Since 2009 all cash buyers have purchased roughly one third of all Southern California home sales. This is a significant number and unlike the early 2000s, many of these buyers are looking to hold onto properties as rentals. A good portion of buying has come from larger hedge funds and an increase of foreign money has caused competition on an already low selection of homes to become more pronounced. The latest inventory report for California is telling in many ways. Many of the larger metro areas in California are seeing annual inventory drops of 50 to 70 percent. Those looking to buy are facing added competition from a variety of unlikely sources. Last year in February we set a record with the number of homes sold to absentee buyers (29.9 percent). Where is all the inventory going in California?
The optimism over the housing recovery has gotten well ahead of the underlying fundamentals. While the belief was that the Government, and Fed's, interventions would ignite the housing market creating an self-perpetuating recovery in the economy - it did not turn out that way. Today, these repeated intrusions are having a diminished rate of return and the risk now is that interest rates rise shutting potential homebuyers out of the market. It is likely that in 2013 housing will begin to stabilize at historically low levels and the economic contribution will remain fairly weak. The downside risk to that view is the impact of higher taxes, stagnant wage growth, re-defaults of the 6-million modifications and workouts, elevated defaults of underwater homeowners and a slowdown of speculative investment due to reduced profit margins. While many hopes have been pinned on the 2012 stimulus fueled, China investing, and supply-deprived housing recovery as "the" driver of economic growth in 2013 - the data suggest that may be quite a bit of wishful thinking.
Denial doesn't change reality. It only cripples our response to reality. Psychologists and behavioral economists have found that we deceive ourselves (conceal the truth) to serve our own interests. Perhaps this is why the mainstream ignores the Id Monsters in the shadows: shadow banking, shadow housing inventory and shadow liabilities.
"After six years of declines, lending for so-called Helocs will rise 30 percent to $79.6 billion in 2012, the highest level since the start of the financial crisis in 2008, according to the economics research unit of Moody’s Corp. Originations next year will jump another 31 percent to $104 billion, it projected."
After an almost uninterrupted period of decline over the last few years, US home prices now have some positive momentum. For one, the S&P/Case-Shiller index of property values in 20 cities has seen its highest increase in more than two years. In addition, JP Morgan CEO Jamie Dimon recently stated that his bank was seeing a surge in mortgage applications. And perhaps most importantly, the National Association of Realtors has reported that the nation’s inventory of homes on the market has dropped to its lowest level since March 2006, while the median home price is 11.3% higher than a year ago. These are definitely good signs for housing. But remember, nothing goes up or down in a straight line. Just like a stock market that suffers a serious crash, housing has been due for an upward correction. But it is a false premise to conflate ‘rebound’ with full blown ‘recovery’. The market could just as easily improve, then decline once again in a few months’ time. Positive data is great, but doesn’t necessarily portend long-term growth.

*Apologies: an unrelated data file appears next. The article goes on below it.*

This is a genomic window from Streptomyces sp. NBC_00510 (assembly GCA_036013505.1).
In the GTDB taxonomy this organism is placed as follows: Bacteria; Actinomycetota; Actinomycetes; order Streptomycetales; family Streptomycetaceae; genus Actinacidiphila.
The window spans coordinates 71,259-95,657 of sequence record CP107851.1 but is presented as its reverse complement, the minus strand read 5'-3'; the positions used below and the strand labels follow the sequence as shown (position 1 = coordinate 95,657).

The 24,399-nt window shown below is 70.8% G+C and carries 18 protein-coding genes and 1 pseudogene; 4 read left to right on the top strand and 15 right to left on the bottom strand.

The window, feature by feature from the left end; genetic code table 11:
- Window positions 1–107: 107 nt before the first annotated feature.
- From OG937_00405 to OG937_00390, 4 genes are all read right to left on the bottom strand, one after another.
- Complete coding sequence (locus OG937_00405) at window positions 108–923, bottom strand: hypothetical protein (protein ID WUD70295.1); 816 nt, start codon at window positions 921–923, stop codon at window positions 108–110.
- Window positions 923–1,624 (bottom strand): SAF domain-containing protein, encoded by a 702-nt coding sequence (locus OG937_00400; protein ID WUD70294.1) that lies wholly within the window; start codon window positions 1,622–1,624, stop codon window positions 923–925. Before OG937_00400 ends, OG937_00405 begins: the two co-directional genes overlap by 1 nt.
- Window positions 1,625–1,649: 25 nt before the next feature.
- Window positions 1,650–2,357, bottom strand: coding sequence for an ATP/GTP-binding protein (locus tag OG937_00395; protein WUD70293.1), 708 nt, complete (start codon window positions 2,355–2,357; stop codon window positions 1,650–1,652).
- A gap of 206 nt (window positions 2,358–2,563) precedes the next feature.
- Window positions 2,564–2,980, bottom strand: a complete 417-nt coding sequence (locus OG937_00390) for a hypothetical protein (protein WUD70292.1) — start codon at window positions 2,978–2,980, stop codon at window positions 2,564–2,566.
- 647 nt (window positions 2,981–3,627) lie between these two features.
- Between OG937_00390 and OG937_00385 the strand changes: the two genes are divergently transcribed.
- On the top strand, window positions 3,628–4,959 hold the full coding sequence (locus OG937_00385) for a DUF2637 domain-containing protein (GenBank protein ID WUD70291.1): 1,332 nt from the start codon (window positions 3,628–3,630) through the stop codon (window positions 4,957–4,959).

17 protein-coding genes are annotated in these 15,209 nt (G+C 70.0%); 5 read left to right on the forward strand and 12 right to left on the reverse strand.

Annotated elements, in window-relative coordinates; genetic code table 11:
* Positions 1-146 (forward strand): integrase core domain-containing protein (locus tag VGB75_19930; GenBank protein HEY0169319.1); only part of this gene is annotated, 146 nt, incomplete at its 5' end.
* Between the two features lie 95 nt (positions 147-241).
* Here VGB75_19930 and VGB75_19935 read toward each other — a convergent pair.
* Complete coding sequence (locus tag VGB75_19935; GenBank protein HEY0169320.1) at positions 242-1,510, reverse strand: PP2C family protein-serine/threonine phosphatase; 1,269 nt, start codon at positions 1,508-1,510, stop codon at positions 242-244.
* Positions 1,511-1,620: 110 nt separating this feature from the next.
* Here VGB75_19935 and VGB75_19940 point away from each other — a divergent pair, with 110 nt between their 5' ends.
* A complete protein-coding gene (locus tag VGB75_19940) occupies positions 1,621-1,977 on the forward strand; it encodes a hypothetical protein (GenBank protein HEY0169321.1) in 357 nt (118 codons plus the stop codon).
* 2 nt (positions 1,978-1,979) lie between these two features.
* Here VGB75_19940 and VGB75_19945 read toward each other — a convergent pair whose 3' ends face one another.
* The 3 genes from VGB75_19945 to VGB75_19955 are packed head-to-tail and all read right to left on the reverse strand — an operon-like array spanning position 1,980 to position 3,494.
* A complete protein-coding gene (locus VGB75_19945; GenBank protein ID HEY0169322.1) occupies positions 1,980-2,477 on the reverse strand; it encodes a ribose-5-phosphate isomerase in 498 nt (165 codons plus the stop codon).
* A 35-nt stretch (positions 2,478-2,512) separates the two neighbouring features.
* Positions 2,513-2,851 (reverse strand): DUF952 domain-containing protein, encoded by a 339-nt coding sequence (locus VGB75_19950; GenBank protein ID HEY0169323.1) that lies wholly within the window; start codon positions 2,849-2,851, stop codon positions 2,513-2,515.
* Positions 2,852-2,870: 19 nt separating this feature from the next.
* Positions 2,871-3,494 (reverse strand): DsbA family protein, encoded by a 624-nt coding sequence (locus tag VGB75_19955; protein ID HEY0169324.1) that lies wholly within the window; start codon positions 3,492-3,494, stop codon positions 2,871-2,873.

Och-Ziff Calls Top Of "REO-To-Rental", And Distressed Housing Demand, With Exit Of Landlord BusinessSubmitted by Tyler Durden on 10/17/2012 18:25 -0500
The primary, if not only, reason there has been a brief spike in subsidized demand for housing in recent months, has been the GSE/FHFA endorsed REO-To-Rental plan, and associated securitization conduits, in which large asset managers have been encouraged to take advantage of government funded, risk-free financing (and entirely bypassing banks who have given up on loan origination due to legacy liability issues which have every bank tied up in litigation from now until Feddom come - just see today's Bank of America results) and purchase foreclosed properties in bulk, with the intention of converting them into rental properties. Needless to say, the subsidization of this wholesale purchasing of foreclosures, coupled with the ongoing "foreclosure stuffing" pursued by the big banks (as a reminder days to foreclose in New York just hit a record 1,072 per RealtyTrac as banks simply refuse to clear housing inventory faster knowing full well withheld inventory is an additional clearing price subsidy) is the main reason why the punditry has been confused into believing there is a housing rebound. That this "rebound" is merely a subsidized demand pull phenomenon a la the "cash for clunkers" auto sales program is patently clear to most. Nonetheless what little confusion is left, is finally coming to an end, thanks to none other than one of the first entrants in the REO-To-Rental space, $31 billion hedge fund Och Ziff, which a year after entering the program with hopes of quick riches, is now looking to cash out.
Lately there has been an amusing and very spurious, not to mention wrong, argument among both the "serious media" and the various tabloids, that US households have delevered to the tune of $1 trillion, primarily as a result of mortgage debt reductions (not to be confused with total consumer debt which month after month hits new record highs, primarily due to soaring student and GM auto loans). The implication here is that unlike in year past, US households are finally doing the responsible thing and are actively deleveraging of their own free will. This couldn't be further from the truth, and to put baseless rumors of this nature to rest once and for all, below we have compiled a simple chart using the NY Fed's own data, showing the total change in mortgage debt, and what portion of it is due to discharges (aka defaults) of 1st and 2nd lien debt. In a nutshell: based on NYFed calculations, there has been $800 billion in mortgage debt deleveraging since the end of 2007. This has been due to $1.2 trillion in discharges (the amount is greater than the total first lien mortgages, due to the increasing use of HELOCs and 2nd lien mortgages before the housing bubble popped).